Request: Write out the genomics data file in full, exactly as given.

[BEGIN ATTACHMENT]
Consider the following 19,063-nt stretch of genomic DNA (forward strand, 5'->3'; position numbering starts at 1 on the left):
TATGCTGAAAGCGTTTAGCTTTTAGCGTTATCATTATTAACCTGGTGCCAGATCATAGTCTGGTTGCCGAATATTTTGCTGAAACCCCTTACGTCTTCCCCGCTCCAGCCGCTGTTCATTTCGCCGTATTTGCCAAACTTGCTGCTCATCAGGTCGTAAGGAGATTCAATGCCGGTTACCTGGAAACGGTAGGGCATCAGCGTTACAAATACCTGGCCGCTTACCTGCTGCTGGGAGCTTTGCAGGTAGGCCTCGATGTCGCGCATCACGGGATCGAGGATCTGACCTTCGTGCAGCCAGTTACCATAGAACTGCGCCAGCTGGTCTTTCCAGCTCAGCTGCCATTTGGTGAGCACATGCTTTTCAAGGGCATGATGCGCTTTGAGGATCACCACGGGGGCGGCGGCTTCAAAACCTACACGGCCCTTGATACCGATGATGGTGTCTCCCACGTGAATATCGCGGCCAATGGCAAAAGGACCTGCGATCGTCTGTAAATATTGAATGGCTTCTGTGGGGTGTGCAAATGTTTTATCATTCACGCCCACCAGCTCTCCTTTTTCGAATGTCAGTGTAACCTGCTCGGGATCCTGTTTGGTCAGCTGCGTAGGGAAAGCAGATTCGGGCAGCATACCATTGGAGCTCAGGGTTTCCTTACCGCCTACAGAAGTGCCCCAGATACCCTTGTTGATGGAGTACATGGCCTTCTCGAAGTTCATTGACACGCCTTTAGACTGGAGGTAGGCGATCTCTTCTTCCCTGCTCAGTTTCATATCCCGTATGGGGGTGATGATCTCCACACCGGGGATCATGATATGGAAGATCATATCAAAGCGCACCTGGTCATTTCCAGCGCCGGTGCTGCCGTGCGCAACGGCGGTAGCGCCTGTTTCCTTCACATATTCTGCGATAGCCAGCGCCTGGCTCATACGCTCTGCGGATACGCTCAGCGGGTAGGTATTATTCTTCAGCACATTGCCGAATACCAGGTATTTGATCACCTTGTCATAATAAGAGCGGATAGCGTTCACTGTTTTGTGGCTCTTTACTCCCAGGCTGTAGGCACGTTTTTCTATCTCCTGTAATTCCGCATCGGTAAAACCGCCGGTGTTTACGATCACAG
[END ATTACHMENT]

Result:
Consider the following 19,063-nt stretch of genomic DNA (forward strand, 5'->3'; position numbering starts at 1 on the left):
TATGCTGAAAGCGTTTAGCTTTTAGCGTTATCATTATTAACCTGGTGCCAGATCATAGTCTGGTTGCCGAATATTTTGCTGAAACCCCTTACGTCTTCCCCGCTCCAGCCGCTGTTCATTTCGCCGTATTTGCCAAACTTGCTGCTCATCAGGTCGTAAGGAGATTCAATGCCGGTTACCTGGAAACGGTAGGGCATCAGCGTTACAAATACCTGGCCGCTTACCTGCTGCTGGGAGCTTTGCAGGTAGGCCTCGATGTCGCGCATCACGGGATCGAGGATCTGACCTTCGTGCAGCCAGTTACCATAGAACTGCGCCAGCTGGTCTTTCCAGCTCAGCTGCCATTTGGTGAGCACATGCTTTTCAAGGGCATGATGCGCTTTGAGGATCACCACGGGGGCGGCGGCTTCAAAACCTACACGGCCCTTGATACCGATGATGGTGTCTCCCACGTGAATATCGCGGCCAATGGCAAAAGGACCTGCGATCGTCTGTAAATATTGAATGGCTTCTGTGGGGTGTGCAAATGTTTTATCATTCACGCCCACCAGCTCTCCTTTTTCGAATGTCAGTGTAACCTGCTCGGGATCCTGTTTGGTCAGCTGCGTAGGGAAAGCAGATTCGGGCAGCATACCATTGGAGCTCAGGGTTTCCTTACCGCCTACAGAAGTGCCCCAGATACCCTTGTTGATGGAGTACATGGCCTTCTCGAAGTTCATTGACACGCCTTTAGACTGGAGGTAGGCGATCTCTTCTTCCCTGCTCAGTTTCATATCCCGTATGGGGGTGATGATCTCCACACCGGGGATCATGATATGGAAGATCATATCAAAGCGCACCTGGTCATTTCCAGCGCCGGTGCTGCCGTGCGCAACGGCGGTAGCGCCTGTTTCCTTCACATATTCTGCGATAGCCAGCGCCTGGCTCATACGCTCTGCGGATACGCTCAGCGGGTAGGTATTATTCTTCAGCACATTGCCGAATACCAGGTATTTGATCACCTTGTCATAATAAGAGCGGATAGCGTTCACTGTTTTGTGGCTCTTTACTCCCAGGCTGTAGGCACGTTTTTCTATCTCCTGTAATTCCGCATCGGTAAAACCGCCGGTGTTTACGATCACAG